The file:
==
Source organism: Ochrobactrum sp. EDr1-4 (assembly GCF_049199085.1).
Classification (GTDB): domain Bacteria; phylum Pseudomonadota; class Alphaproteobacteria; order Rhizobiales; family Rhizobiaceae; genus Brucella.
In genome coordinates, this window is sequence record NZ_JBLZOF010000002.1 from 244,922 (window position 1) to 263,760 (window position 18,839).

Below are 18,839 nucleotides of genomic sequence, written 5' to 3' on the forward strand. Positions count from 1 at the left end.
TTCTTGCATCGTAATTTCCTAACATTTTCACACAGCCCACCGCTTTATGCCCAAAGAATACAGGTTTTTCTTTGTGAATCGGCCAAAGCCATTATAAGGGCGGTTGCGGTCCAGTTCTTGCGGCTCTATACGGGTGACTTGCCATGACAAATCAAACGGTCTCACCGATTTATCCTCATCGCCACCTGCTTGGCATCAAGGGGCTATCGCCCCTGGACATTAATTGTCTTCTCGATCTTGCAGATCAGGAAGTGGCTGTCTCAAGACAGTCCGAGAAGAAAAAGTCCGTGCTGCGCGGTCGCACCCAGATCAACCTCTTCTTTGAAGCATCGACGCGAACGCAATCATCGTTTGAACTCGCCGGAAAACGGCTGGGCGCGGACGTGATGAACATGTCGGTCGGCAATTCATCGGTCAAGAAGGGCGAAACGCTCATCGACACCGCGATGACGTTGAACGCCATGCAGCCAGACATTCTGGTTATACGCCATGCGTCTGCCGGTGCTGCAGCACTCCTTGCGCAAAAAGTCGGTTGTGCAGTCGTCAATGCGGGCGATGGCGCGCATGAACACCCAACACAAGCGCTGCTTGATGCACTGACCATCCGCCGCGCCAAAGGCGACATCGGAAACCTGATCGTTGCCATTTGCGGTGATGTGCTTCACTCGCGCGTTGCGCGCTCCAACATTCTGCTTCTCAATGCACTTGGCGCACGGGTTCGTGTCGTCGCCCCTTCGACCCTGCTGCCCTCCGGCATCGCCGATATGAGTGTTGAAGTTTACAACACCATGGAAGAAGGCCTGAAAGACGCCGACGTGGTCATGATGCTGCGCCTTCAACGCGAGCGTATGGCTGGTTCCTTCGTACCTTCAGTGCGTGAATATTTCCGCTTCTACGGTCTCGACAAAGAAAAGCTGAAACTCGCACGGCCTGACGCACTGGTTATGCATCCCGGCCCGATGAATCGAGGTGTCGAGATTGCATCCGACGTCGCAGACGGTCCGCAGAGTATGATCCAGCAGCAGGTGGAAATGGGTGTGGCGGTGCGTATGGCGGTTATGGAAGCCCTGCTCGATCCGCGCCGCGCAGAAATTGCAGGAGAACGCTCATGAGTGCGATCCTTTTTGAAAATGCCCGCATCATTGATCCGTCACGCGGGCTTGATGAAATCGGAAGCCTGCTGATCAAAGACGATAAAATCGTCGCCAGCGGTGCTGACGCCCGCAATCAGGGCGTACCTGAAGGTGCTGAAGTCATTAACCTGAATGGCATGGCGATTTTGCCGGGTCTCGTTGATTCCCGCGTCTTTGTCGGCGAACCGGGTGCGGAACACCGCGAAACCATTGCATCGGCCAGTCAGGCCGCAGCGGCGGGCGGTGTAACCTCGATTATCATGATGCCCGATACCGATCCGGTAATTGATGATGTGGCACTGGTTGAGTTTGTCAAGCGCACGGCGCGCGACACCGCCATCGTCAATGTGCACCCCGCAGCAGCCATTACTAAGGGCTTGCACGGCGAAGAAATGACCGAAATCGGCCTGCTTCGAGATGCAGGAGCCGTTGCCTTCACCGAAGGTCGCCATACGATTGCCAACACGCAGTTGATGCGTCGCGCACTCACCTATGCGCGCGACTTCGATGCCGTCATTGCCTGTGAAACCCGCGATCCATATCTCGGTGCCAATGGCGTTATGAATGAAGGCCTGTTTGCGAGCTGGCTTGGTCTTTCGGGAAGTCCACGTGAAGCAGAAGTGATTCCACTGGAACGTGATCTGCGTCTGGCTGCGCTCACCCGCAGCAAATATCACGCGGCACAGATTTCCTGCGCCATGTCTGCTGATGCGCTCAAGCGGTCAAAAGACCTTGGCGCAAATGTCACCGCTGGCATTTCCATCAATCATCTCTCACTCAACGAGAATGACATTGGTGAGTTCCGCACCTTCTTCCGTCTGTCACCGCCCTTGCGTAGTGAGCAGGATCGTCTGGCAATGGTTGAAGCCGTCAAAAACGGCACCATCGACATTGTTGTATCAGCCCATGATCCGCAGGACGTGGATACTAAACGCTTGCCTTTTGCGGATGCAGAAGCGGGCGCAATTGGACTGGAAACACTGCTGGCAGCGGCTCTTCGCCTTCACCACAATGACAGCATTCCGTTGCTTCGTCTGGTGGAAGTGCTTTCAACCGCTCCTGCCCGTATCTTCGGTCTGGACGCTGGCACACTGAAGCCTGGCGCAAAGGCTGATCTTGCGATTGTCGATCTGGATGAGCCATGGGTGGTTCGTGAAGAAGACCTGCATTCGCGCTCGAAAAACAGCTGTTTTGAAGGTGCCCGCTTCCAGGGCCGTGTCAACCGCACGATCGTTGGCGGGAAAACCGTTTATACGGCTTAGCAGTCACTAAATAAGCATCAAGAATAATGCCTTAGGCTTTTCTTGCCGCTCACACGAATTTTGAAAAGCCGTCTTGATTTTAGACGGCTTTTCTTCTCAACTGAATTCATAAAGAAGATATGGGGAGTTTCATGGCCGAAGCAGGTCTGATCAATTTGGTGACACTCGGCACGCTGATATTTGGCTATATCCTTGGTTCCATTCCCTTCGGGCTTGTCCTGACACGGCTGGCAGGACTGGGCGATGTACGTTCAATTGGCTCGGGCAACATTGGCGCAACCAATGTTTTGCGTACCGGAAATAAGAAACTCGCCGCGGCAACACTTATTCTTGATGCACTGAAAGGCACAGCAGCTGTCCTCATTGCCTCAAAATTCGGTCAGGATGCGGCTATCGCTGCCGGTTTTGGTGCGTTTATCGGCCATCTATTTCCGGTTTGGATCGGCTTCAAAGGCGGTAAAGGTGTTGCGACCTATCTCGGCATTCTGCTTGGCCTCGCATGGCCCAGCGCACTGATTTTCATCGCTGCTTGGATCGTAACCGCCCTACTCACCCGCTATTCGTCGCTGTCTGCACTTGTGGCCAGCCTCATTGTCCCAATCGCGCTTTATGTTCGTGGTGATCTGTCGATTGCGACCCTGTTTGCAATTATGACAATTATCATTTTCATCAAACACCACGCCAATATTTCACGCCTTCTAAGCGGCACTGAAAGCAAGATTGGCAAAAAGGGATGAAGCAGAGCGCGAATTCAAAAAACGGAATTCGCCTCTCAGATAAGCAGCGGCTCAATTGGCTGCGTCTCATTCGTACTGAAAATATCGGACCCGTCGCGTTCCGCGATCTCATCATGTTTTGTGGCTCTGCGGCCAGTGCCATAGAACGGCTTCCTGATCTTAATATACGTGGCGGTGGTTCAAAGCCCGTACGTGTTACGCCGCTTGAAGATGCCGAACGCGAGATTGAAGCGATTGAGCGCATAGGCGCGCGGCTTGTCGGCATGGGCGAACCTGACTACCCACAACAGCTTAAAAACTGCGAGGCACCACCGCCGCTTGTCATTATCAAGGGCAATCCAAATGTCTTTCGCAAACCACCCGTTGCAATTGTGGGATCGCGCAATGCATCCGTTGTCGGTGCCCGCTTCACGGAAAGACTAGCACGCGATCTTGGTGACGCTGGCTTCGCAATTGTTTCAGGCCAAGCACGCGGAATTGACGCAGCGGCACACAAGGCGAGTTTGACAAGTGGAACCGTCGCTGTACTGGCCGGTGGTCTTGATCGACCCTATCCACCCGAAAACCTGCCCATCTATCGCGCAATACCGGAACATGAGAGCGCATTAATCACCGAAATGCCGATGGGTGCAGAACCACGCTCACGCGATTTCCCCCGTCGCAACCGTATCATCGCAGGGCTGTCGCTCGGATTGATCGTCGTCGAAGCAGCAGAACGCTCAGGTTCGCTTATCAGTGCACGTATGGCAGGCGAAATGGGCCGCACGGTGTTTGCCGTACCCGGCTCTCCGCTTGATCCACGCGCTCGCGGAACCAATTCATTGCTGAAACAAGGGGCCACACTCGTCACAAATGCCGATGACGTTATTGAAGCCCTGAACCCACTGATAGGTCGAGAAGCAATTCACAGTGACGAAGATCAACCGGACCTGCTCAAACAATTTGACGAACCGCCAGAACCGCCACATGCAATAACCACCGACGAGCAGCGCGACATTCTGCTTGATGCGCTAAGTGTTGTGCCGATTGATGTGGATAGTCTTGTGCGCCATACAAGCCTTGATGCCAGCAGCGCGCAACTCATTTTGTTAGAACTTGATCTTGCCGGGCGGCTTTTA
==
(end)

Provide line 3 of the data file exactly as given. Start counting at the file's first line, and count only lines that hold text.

In genome coordinates, this window is sequence record NZ_JBLZOF010000002.1 from 244,922 (window position 1) to 263,760 (window position 18,839).